Some of us take to water like ducks, like those crazy Labrador retrievers who just dive right in, natural-born swimmers. But not every dog loves swimming and the water, no matter how hot summer becomes.
Dr. Chris LaBrie is a veterinarian with Kothmann Animal Hospital on Austin Highway. “Not every dog likes water,” he explains. “Some dogs fear it, which causes anxiety when just bathing them or being put into a pool of water. It can be traumatic.”
He says throwing your pup into the water for him to sink or swim is NOT the way to do it. “All dogs have the doggy paddle reflex, but some will just sink and not get anywhere,” he says.
And whether a dog can swim has to do with breed.
“There are dogs that are not built to swim as their body shapes vary widely, from small, compact dogs to big dogs to long dogs. Most of your swimmers, your hunting dogs, have thick coats that are buoyant and barrel-shaped bodies with long legs and big feet, which all makes them good swimmers. Whereas, if you have a small Chihuahua or a dachshund with little thin legs and not much muscle and small feet, it’s more difficult for them to swim,” he says.
Kothmann’s had a drowning case involving a pug. Dr. LaBrie says the pooch suffered poor eyesight and did not know he was in danger, entering his family’s swimming pool, but never making it out.
So giving Fido swimming lessons IS smart. Get him a life jacket with handles at the top, and take him slowly into a shallow spot. Start at the edge of the water, and stay as long as he enjoys it. When he starts dog paddling with his front legs, lift his rear end to show him how to float.
“If you are going into the pool, have training sessions, hold them, and show them where the steps to the pool are. That way they won’t swim in circles and drown. They’ll know where to go to escape,” says LaBrie. “Even my large breed dog, a pitbull-boxer mix, has fallen in a few times, and we had to pull her out.”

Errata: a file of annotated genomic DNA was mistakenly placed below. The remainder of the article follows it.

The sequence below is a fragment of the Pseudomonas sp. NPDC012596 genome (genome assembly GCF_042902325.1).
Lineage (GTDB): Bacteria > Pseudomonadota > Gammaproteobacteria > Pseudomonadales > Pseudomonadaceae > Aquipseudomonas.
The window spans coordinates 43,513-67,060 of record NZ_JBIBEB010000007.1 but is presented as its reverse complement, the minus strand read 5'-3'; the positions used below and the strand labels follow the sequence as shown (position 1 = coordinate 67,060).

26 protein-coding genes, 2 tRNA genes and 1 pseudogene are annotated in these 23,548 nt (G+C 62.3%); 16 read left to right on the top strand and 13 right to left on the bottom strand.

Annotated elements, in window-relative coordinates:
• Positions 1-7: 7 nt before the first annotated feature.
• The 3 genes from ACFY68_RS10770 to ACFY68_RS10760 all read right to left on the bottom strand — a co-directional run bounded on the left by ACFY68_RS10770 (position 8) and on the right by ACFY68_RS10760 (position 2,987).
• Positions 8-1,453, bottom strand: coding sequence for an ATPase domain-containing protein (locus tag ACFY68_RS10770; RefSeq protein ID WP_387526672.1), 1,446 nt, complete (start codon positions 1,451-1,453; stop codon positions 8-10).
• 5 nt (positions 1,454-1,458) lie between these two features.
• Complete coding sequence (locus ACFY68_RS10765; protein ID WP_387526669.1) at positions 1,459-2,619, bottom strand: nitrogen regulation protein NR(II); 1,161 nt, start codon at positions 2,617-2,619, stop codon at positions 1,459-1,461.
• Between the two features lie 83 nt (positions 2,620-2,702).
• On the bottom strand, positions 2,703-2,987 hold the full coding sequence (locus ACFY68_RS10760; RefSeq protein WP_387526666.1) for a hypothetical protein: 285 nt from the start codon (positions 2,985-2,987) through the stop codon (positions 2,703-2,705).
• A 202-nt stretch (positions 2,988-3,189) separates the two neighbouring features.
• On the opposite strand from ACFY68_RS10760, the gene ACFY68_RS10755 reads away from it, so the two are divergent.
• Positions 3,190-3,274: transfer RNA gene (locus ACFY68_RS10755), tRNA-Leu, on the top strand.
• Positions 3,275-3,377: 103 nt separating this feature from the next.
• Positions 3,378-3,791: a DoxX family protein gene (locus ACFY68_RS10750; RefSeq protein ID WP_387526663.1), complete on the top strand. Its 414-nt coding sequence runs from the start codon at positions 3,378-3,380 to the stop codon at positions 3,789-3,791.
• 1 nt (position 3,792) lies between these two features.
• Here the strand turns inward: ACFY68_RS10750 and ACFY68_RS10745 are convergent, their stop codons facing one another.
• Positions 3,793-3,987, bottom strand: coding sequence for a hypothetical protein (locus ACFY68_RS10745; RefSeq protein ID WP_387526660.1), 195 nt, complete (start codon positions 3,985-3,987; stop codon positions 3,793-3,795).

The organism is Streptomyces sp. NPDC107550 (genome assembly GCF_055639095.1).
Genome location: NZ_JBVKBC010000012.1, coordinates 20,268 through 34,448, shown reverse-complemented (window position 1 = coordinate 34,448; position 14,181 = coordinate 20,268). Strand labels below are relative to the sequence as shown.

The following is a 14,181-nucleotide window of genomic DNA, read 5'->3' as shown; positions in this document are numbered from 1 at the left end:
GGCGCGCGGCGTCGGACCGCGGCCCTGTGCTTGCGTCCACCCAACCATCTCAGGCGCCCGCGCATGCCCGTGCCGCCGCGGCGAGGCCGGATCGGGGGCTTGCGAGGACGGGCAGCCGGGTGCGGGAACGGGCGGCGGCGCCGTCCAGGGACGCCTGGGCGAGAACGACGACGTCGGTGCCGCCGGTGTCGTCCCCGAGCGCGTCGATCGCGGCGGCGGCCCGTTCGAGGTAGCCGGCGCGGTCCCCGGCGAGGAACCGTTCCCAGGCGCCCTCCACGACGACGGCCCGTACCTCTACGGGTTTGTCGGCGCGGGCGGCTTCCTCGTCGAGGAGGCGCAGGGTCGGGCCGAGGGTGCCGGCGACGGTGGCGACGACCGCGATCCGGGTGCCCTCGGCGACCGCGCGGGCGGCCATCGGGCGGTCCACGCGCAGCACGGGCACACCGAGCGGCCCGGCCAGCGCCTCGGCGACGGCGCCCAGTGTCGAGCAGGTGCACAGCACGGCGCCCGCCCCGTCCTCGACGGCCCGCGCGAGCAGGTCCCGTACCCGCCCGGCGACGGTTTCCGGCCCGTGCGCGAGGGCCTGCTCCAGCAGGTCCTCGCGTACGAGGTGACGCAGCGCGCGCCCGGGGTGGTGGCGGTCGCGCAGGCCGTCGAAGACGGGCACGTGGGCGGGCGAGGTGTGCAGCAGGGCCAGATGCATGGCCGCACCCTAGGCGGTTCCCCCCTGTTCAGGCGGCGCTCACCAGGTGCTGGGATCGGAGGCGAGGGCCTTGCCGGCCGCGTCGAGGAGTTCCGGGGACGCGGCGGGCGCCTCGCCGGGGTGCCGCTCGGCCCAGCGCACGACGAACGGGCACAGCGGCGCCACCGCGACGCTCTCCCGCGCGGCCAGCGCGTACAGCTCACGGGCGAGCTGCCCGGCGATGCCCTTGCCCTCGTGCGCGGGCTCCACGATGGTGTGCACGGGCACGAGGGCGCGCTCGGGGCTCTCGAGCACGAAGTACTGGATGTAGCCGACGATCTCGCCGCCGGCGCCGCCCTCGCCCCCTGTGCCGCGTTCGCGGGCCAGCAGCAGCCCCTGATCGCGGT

That’s the pool. Now for the beach. You know how mom always warned you about the undertow? Riptides can drag Fido off too, so avoid rough water when swimming in the Gulf.
Dr. Mia Provost of River City Vet Care also has a water safety warning, about drinking the water.
“If you are taking dogs camping or hiking, standing water and ponds can contain ‘giardia,’ which is a water parasite that can can cause gastrointestinal problems. Symptoms would be vomiting, upset stomach and lack of appetite, so always keep fresh water,” she recommends. That way when Fido is thirsty, he won’t lunge for seawater, stagnant water or chlorinated pool water.
“People like to go to the rivers and lakes around here, and we see dogs who have had propeller injuries. They jump out of the boat and swim under, and that is always a concern. Rivers can also be quite high sometimes and easily sweep away a dog.” she says.
Tubing in New Braunfels definitely calls for a lifejacket, and more and more, I see life-jacketed mutts safely and happily floating down river with their family.
Dog water safety is such an important issue that the U.S. Army Corps of Engineers has created “Bobber,” the water safety dog. Some bright inventor has created the Safety Turtle, a collar attachment that sounds an alarm when submerged.
So when it hits 100 degrees, your pup may just decide swimming is his favorite thing to do.
P.S. Roxie wants to remind you to call 911 this summer if you see a dog locked in a hot car. Law enforcement CAN legally rescue them. So leave your buddy home rather than risk heat stroke.
By Berit Mason